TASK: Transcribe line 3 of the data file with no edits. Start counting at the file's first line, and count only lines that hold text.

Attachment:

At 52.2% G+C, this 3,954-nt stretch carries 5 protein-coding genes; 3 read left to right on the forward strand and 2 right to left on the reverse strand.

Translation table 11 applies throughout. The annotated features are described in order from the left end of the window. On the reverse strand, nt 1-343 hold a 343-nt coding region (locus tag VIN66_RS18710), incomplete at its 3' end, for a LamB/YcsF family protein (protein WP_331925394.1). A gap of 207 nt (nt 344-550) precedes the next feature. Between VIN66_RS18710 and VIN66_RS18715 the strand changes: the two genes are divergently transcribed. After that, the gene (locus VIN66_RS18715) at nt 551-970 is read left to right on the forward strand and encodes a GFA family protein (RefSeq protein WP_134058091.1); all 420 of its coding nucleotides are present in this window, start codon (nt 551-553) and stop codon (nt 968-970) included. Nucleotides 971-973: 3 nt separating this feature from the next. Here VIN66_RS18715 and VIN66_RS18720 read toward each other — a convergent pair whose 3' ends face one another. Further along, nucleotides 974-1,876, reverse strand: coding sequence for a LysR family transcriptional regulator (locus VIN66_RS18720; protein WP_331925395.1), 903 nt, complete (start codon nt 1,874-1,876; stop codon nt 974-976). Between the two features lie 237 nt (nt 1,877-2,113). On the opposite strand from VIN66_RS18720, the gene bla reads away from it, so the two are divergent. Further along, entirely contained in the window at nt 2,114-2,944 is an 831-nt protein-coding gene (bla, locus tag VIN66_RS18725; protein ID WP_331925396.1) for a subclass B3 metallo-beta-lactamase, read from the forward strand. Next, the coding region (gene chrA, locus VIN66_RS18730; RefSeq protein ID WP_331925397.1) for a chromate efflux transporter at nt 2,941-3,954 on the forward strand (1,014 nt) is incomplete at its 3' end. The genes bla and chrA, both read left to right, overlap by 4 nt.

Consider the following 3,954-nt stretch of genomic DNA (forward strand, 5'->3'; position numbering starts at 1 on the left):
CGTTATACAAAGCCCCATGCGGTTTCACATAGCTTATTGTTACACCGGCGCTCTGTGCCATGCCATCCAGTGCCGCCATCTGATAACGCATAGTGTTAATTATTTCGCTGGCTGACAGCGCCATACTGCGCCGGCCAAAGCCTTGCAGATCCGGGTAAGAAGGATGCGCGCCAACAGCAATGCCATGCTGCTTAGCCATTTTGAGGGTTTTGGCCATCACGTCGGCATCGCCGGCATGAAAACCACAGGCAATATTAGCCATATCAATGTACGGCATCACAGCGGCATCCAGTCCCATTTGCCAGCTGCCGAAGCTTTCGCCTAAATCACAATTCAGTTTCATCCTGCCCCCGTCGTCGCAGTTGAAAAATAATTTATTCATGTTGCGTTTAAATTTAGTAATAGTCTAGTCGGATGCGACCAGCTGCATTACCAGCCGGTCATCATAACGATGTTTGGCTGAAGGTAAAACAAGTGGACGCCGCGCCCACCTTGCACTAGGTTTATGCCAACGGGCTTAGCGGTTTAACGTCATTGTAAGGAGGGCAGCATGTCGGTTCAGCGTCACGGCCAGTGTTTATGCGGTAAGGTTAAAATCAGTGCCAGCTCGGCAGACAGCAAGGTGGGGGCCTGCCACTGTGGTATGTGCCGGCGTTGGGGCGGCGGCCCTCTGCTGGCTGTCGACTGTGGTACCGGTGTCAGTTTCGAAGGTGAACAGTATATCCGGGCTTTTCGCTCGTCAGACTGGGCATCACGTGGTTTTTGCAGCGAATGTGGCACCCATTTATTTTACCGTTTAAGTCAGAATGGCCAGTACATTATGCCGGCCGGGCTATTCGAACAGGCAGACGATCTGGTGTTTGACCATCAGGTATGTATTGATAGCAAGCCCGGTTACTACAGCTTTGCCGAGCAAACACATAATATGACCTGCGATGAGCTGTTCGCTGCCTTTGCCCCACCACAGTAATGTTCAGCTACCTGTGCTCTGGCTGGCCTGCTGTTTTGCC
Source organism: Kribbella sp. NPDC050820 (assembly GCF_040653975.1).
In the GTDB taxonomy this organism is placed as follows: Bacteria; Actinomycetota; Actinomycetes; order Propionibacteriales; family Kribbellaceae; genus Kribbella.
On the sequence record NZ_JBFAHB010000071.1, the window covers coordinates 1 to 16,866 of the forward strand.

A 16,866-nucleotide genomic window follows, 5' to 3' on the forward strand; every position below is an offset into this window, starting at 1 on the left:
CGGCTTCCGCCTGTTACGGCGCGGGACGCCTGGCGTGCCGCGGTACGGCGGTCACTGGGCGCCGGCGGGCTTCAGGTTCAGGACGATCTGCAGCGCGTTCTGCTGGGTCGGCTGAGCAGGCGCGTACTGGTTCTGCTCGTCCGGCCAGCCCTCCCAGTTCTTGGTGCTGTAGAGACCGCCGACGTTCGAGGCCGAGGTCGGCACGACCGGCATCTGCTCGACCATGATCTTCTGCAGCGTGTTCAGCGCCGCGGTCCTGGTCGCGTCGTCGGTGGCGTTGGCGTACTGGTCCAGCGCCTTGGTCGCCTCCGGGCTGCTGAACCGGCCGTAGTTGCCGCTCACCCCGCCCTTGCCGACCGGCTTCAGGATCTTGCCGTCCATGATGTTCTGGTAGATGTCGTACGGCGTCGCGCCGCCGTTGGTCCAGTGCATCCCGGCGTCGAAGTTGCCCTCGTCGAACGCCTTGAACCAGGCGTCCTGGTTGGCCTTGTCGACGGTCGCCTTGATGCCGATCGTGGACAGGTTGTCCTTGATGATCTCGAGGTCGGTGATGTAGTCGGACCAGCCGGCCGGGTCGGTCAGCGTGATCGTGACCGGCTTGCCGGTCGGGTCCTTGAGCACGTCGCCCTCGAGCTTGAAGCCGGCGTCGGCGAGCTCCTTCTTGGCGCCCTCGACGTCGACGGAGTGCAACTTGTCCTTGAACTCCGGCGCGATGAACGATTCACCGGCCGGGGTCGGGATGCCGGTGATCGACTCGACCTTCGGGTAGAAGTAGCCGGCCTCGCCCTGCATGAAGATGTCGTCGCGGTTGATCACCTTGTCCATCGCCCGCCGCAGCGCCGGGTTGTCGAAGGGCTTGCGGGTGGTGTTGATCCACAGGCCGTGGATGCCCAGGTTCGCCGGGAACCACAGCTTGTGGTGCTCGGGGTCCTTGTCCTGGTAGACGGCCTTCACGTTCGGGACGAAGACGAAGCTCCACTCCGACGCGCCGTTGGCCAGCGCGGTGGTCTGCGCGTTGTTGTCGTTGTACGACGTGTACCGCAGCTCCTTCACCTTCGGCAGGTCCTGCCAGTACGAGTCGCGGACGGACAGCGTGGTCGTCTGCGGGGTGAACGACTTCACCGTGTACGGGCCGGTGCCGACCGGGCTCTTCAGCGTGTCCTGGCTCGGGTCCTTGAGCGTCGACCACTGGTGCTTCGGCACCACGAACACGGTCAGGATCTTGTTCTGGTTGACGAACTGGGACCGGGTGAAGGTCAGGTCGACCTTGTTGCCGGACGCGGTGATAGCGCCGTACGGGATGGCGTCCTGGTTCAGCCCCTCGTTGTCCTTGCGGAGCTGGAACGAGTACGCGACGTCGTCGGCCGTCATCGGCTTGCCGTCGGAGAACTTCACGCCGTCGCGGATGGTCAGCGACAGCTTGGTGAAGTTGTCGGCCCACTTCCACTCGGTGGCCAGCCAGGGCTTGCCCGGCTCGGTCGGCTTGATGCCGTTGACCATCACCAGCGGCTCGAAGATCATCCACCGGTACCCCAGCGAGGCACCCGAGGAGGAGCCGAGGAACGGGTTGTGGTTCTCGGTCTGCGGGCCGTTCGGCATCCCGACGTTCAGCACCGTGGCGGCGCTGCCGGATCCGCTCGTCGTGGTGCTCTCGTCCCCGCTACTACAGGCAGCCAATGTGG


Consider the following 3,954-nt stretch of genomic DNA (forward strand, 5'->3'; position numbering starts at 1 on the left):